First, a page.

A project charter, however, is a formal agreement that defines the project's scope, objectives, and stakeholders after approval.

Project proposal vs. Business case

A project proposal is crafted to secure initial approval for a project, highlighting its objectives, benefits, and feasibility.

Following approval, a business case is developed to detail the financial and strategic rationale, aiming to secure additional funding and support for the project.

How to present a project proposal?

Crafting and presenting a short proposal is an art that combines clarity, precision, and persuasion. It's about making a compelling case in a concise format, ensuring your audience grasps the essence of your project and is motivated to act.

Drawing on insights from Jennifer Bridges, a seasoned PMP and executive coach in project management, here's how to make your short proposal stand out:


  • Start with the end in mind: Clearly envision your project's goals and outcomes. This helps you structure your proposal to lead directly to your desired conclusion.

  • Understand your audience: Know the preferences, decision-making styles, and priorities of those you're presenting to. Tailoring your proposal to their expectations increases its impact.

  • Set a vision: Paint a vivid picture of what success looks like. A compelling vision can inspire and motivate your audience to support your proposal.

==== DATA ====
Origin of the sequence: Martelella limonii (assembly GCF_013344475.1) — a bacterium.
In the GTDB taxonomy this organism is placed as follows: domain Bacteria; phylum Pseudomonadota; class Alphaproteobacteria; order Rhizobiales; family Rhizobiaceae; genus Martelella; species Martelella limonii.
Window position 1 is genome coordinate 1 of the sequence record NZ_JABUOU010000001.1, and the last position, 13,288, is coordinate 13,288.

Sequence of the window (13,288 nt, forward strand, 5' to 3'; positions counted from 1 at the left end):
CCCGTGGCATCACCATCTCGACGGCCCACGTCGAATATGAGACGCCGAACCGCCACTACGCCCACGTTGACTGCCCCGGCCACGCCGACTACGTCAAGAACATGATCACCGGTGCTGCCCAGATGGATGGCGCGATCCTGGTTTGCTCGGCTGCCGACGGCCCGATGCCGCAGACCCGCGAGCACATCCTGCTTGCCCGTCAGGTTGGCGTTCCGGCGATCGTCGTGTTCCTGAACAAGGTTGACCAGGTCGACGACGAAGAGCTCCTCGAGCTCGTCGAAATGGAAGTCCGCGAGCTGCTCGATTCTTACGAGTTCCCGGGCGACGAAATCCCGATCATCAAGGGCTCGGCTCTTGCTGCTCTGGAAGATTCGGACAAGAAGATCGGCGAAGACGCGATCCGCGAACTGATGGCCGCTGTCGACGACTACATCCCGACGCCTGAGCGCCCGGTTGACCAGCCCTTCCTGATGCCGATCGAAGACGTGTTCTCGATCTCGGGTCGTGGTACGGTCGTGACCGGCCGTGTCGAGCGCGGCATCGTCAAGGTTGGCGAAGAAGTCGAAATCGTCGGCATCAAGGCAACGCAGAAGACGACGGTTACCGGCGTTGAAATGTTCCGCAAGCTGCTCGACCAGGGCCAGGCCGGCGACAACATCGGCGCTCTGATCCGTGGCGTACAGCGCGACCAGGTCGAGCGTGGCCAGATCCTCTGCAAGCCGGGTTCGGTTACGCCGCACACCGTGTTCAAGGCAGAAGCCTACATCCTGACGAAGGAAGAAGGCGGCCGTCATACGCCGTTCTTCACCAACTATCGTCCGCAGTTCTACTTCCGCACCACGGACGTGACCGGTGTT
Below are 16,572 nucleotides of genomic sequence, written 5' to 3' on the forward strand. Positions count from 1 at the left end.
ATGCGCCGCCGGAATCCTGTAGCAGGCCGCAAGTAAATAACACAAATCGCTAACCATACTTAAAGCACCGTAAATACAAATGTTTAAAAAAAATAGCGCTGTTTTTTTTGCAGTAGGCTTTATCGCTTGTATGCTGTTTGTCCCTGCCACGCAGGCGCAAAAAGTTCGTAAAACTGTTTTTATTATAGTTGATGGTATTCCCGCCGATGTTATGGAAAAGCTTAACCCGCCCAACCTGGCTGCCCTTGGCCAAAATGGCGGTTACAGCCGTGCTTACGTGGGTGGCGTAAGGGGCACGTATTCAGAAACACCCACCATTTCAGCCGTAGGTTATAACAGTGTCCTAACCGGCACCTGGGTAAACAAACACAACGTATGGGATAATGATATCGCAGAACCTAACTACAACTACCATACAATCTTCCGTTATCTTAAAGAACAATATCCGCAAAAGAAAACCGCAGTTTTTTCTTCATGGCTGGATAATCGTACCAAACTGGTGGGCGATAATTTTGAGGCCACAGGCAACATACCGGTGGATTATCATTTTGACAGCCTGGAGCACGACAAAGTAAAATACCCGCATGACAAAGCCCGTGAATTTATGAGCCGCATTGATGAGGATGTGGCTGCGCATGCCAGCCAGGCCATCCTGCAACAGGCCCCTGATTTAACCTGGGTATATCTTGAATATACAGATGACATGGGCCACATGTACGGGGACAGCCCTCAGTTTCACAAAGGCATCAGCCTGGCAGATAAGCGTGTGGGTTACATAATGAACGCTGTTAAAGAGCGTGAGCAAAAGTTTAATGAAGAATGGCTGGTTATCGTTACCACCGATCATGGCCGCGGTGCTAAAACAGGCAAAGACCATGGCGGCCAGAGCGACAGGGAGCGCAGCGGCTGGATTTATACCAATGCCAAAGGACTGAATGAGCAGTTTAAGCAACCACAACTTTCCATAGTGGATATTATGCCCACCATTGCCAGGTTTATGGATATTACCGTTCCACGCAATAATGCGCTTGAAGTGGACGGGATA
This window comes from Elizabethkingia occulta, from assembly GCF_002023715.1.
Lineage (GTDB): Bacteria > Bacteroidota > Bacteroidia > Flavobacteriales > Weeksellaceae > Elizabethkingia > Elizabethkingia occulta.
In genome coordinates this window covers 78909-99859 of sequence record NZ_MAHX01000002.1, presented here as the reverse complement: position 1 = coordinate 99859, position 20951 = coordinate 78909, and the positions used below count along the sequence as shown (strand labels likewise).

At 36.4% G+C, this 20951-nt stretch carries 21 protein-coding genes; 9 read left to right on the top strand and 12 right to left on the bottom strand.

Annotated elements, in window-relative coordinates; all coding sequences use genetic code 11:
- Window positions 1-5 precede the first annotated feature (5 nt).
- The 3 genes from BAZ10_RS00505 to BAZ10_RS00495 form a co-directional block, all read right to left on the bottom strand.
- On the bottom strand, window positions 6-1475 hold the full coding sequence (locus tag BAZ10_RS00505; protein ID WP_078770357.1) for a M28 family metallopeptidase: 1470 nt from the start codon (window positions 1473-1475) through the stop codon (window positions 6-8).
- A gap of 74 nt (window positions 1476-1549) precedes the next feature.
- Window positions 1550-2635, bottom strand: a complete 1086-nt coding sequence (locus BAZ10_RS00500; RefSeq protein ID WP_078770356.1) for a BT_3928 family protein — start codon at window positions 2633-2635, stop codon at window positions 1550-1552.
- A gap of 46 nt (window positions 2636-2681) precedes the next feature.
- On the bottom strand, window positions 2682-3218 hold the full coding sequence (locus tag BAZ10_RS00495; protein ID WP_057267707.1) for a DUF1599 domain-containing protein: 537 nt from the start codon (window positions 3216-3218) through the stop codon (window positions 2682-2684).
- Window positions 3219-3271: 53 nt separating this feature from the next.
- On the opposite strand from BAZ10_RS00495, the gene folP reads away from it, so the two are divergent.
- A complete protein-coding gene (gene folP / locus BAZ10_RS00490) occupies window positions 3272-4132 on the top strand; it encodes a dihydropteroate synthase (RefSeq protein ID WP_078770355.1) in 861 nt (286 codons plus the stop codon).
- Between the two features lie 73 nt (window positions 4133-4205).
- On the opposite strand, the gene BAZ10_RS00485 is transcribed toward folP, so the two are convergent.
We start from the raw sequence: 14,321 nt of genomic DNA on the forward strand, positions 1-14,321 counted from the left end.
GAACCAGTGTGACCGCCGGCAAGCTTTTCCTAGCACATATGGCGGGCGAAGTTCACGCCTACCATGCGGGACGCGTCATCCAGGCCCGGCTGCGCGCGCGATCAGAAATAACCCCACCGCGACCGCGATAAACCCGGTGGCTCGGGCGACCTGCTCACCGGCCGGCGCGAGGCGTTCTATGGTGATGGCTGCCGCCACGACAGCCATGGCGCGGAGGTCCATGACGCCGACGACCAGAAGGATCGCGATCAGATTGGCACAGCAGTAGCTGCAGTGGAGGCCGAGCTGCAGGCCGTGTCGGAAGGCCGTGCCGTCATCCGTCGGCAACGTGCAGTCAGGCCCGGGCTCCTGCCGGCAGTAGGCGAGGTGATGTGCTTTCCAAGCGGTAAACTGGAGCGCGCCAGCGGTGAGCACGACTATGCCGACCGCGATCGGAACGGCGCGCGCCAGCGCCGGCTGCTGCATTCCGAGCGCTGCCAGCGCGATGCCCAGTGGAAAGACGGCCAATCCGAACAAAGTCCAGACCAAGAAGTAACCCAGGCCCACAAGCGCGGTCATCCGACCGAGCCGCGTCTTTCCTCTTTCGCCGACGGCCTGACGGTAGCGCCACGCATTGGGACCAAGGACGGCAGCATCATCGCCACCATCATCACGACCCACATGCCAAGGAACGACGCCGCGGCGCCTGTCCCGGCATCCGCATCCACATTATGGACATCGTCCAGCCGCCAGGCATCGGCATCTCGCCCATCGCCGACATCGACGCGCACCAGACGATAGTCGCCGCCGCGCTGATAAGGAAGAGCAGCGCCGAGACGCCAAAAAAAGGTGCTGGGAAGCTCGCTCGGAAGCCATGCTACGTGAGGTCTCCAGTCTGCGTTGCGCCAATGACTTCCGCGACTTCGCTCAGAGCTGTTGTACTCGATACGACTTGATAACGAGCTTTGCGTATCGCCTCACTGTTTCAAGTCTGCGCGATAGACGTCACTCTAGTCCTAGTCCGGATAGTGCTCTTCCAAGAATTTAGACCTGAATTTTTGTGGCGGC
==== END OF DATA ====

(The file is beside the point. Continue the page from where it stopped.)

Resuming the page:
• Define success criteria: Be clear about what success means for your project. This sets tangible goals and shows your commitment to achieving specific outcomes.

  • Secure buy-in and sign-off: Aim to get agreement and approval during your presentation. Be prepared to answer questions and address concerns to facilitate immediate decision-making.


  • Lack of preparation: Going into a proposal presentation unprepared undermines your credibility and the viability of your project. Invest time in rehearsing and refining your pitch.

  • Asking for solutions: Present yourself as the expert with a well-thought-out solution, rather than looking to your sponsor to solve the problem. This demonstrates your initiative and understanding of the project's needs.

  • Overwhelming with options: Providing too many choices can lead to decision paralysis. Focus on presenting the best solution to keep your proposal clear and decisive.

  • Leaving without next steps: Don't conclude your presentation without outlining clear next steps. This ensures everyone knows what's expected moving forward and maintains momentum.

You can watch the full video here:

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Dominika Krukowska

Hi, I'm Dominika, Content Specialist at Storydoc. As a creative professional with experience in fashion, I'm here to show you how to amplify your brand message through the power of storytelling and eye-catching visuals.